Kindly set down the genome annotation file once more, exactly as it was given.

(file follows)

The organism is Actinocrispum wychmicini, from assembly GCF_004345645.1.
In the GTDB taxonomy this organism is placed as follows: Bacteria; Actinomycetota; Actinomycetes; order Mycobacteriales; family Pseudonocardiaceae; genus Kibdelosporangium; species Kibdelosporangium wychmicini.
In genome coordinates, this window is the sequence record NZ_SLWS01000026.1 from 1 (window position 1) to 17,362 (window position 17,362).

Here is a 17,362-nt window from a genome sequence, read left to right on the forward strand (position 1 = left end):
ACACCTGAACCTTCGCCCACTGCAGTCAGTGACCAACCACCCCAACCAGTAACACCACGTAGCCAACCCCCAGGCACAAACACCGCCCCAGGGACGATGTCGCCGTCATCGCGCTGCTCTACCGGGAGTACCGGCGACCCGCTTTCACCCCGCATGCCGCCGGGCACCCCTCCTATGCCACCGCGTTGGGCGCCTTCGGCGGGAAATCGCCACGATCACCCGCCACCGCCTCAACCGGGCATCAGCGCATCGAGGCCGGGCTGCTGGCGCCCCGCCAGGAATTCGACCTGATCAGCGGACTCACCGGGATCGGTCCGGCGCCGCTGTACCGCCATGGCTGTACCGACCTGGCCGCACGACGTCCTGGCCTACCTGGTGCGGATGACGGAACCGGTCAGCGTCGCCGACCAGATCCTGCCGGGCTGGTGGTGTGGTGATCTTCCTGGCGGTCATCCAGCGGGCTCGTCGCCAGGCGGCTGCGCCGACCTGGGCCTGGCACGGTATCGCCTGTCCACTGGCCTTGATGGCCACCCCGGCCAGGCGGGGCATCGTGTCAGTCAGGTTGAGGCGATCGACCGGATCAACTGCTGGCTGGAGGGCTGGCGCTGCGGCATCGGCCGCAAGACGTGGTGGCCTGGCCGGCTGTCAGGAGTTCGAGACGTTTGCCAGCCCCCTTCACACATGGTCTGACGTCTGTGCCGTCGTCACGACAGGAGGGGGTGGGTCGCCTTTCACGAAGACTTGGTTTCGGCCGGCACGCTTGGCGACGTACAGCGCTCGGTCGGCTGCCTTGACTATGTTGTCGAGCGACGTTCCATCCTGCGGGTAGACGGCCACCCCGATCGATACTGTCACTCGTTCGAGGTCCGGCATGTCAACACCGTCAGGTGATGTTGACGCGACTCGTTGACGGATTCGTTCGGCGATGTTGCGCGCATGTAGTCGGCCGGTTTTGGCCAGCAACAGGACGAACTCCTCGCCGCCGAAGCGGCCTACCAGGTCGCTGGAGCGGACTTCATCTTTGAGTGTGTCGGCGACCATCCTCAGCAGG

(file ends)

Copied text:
The organism is Actinocrispum wychmicini, from assembly GCF_004345645.1.
In the GTDB taxonomy this organism is placed as follows: Bacteria; Actinomycetota; Actinomycetes; order Mycobacteriales; family Pseudonocardiaceae; genus Kibdelosporangium; species Kibdelosporangium wychmicini.
In genome coordinates, this window is the sequence record NZ_SLWS01000026.1 from 1 (window position 1) to 17,362 (window position 17,362).

Here is a 17,362-nt window from a genome sequence, read left to right on the forward strand (position 1 = left end):
ACACCTGAACCTTCGCCCACTGCAGTCAGTGACCAACCACCCCAACCAGTAACACCACGTAGCCAACCCCCAGGCACAAACACCGCCCCAGGGACGATGTCGCCGTCATCGCGCTGCTCTACCGGGAGTACCGGCGACCCGCTTTCACCCCGCATGCCGCCGGGCACCCCTCCTATGCCACCGCGTTGGGCGCCTTCGGCGGGAAATCGCCACGATCACCCGCCACCGCCTCAACCGGGCATCAGCGCATCGAGGCCGGGCTGCTGGCGCCCCGCCAGGAATTCGACCTGATCAGCGGACTCACCGGGATCGGTCCGGCGCCGCTGTACCGCCATGGCTGTACCGACCTGGCCGCACGACGTCCTGGCCTACCTGGTGCGGATGACGGAACCGGTCAGCGTCGCCGACCAGATCCTGCCGGGCTGGTGGTGTGGTGATCTTCCTGGCGGTCATCCAGCGGGCTCGTCGCCAGGCGGCTGCGCCGACCTGGGCCTGGCACGGTATCGCCTGTCCACTGGCCTTGATGGCCACCCCGGCCAGGCGGGGCATCGTGTCAGTCAGGTTGAGGCGATCGACCGGATCAACTGCTGGCTGGAGGGCTGGCGCTGCGGCATCGGCCGCAAGACGTGGTGGCCTGGCCGGCTGTCAGGAGTTCGAGACGTTTGCCAGCCCCCTTCACACATGGTCTGACGTCTGTGCCGTCGTCACGACAGGAGGGGGTGGGTCGCCTTTCACGAAGACTTGGTTTCGGCCGGCACGCTTGGCGACGTACAGCGCTCGGTCGGCTGCCTTGACTATGTTGTCGAGCGACGTTCCATCCTGCGGGTAGACGGCCACCCCGATCGATACTGTCACTCGTTCGAGGTCCGGCATGTCAACACCGTCAGGTGATGTTGACGCGACTCGTTGACGGATTCGTTCGGCGATGTTGCGCGCATGTAGTCGGCCGGTTTTGGCCAGCAACAGGACGAACTCCTCGCCGCCGAAGCGGCCTACCAGGTCGCTGGAGCGGACTTCATCTTTGAGTGTGTCGGCGACCATCCTCAGCAGG